The battle of Toba-Fushimi had a profound effect on Hijikata. Immediately after being defeated by Western artillery, he decided to adopt the modern style by combining it with that of the bushi, carrying a revolver next to his katana.
Shortly after the defeat at the Battle of Kōshū-Katsunuma, Kondo is captured and executed as a common criminal. This event comes as a shock to Hijikata, consumed by guilt and the inability to save his friend.
In May 1868, he was wounded at the battle of Utsunomiya castle and Saito Hajime took the temporary command of the Shinsen gumi.
Knowing that he was fighting a losing battle, Hijikata headed north, leaving behind Saito Hajime and half of the survivors of the Shinsen gumi.
It is not sure whether the split was a conflict or the result of an inevitable dissolution, as Saito had always had close ties with the Aizu clan.
Hijikata joined Takeaki Enomoto, a former Bakufu naval officer on the run in Hokkaidō, who established the short-lived independent republic of Ezo. He was appointed deputy minister of the army.
In October 1868, Hijikata and Ōtori Keisuke's forces occupied the fortress of Goryokaku, eliminating local resistance. But the imperial troops continued to attack by land and sea.
In an interesting postscript about his involvement in the Boshin War, the French officer Jules Brunet praises vice-commander Hijikata. Praising his leadership ability, he indicates that if he had been in Europe, he would certainly have been promoted to general.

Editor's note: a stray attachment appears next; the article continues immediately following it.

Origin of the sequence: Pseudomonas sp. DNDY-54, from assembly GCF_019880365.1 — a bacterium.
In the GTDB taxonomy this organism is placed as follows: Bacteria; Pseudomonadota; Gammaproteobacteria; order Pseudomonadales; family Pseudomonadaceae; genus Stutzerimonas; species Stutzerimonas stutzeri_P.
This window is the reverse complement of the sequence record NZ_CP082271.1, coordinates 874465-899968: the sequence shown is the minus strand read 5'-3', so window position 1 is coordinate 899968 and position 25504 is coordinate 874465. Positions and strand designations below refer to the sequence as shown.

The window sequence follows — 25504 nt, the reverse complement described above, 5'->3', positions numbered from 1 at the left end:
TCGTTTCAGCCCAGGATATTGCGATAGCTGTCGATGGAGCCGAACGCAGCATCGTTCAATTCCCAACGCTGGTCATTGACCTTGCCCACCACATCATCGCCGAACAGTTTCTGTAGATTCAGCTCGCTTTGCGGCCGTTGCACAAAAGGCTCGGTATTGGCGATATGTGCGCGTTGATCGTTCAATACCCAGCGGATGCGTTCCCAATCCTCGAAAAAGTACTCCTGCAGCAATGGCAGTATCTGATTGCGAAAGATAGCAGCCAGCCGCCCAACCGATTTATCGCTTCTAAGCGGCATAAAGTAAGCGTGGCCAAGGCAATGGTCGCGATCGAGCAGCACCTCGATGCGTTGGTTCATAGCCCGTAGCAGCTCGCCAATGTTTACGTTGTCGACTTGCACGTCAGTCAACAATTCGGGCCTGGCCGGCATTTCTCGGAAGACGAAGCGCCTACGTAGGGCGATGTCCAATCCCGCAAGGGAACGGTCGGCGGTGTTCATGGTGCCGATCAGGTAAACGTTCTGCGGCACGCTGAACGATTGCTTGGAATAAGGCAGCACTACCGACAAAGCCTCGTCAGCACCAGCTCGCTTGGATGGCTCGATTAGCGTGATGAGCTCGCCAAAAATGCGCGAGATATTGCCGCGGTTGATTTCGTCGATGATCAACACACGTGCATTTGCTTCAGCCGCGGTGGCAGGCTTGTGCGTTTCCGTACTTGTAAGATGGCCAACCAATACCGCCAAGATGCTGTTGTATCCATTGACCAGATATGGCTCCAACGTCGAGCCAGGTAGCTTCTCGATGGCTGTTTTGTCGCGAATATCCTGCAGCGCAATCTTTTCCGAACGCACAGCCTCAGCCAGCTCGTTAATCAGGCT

He was shot during the battle of Hakodate in June 1869, the second year of the Meiji era, at the age of thirty-four. One week after his death, Goryokaku was taken and the army of the Ezo Republic surrendered to the new power on June 27, 1869.
It is not known where Hijikata was buried but on a cenotaph in Tokyo, next to Kondo's, there is a haiku given to his page shortly before his death:
Although my body may decay in Ezo,
my spirit keeps
my lord in the east.
His physical appearance was much talked about during his lifetime. Like Okita, he was taller than the average Japanese man of the time. From his childhood, he attracted attention, and his success with women only increased with time.
He seems to have had many mistresses during the Kyoto period, but remained single until his death. A persistent rumor is that he broke off an engagement with a young girl from Edo, shortly before his departure to the capital.
The reason for this was the dangerous and uncertain nature of his situation. Today, he seems to be often considered as the archetype of the ideal man by Japanese women. Most notable example, in the dating simulation and anime Hakuōki, Hijikata serves as the heroine's default and canon partner.
In March 1868, Hijikata took the name "Naito Hayato" when he served the Tokugawa directly. Hayato resembles his father's name. However, he returned to his original name after Kondo's capture.
The fact that he can use his surname openly is apparently an anomaly. At the beginning of the Edo period, the Bakufu had abolished the right for anyone below the social rank of samurai to have a surname.
For many this was not a problem, however prominent families like the Hijikata were forced into secrecy. It was not until he arrived in Kyoto that he could use his name openly.